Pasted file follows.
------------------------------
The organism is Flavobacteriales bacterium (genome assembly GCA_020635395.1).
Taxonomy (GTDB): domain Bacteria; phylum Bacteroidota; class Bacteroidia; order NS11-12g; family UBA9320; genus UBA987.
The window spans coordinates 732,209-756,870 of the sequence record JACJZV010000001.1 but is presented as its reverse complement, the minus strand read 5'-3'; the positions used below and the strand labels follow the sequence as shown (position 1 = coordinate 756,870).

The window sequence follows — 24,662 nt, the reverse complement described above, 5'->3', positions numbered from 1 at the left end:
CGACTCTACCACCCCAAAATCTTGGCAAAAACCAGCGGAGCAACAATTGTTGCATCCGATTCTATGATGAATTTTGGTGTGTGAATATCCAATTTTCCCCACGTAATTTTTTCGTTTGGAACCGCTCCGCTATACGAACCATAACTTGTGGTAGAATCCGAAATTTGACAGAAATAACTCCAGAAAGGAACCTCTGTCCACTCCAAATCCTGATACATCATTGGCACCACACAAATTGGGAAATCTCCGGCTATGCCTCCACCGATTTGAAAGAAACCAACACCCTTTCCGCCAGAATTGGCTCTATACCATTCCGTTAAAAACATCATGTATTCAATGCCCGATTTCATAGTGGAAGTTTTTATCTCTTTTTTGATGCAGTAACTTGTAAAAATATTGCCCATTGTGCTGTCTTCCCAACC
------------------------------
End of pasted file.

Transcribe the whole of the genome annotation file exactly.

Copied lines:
The organism is Flavobacteriales bacterium (genome assembly GCA_020635395.1).
Taxonomy (GTDB): domain Bacteria; phylum Bacteroidota; class Bacteroidia; order NS11-12g; family UBA9320; genus UBA987.
The window spans coordinates 732,209-756,870 of the sequence record JACJZV010000001.1 but is presented as its reverse complement, the minus strand read 5'-3'; the positions used below and the strand labels follow the sequence as shown (position 1 = coordinate 756,870).

The window sequence follows — 24,662 nt, the reverse complement described above, 5'->3', positions numbered from 1 at the left end:
CGACTCTACCACCCCAAAATCTTGGCAAAAACCAGCGGAGCAACAATTGTTGCATCCGATTCTATGATGAATTTTGGTGTGTGAATATCCAATTTTCCCCACGTAATTTTTTCGTTTGGAACCGCTCCGCTATACGAACCATAACTTGTGGTAGAATCCGAAATTTGACAGAAATAACTCCAGAAAGGAACCTCTGTCCACTCCAAATCCTGATACATCATTGGCACCACACAAATTGGGAAATCTCCGGCTATGCCTCCACCGATTTGAAAGAAACCAACACCCTTTCCGCCAGAATTGGCTCTATACCATTCCGTTAAAAACATCATGTATTCAATGCCCGATTTCATAGTGGAAGTTTTTATCTCTTTTTTGATGCAGTAACTTGTAAAAATATTGCCCATTGTGCTGTCTTCCCAACC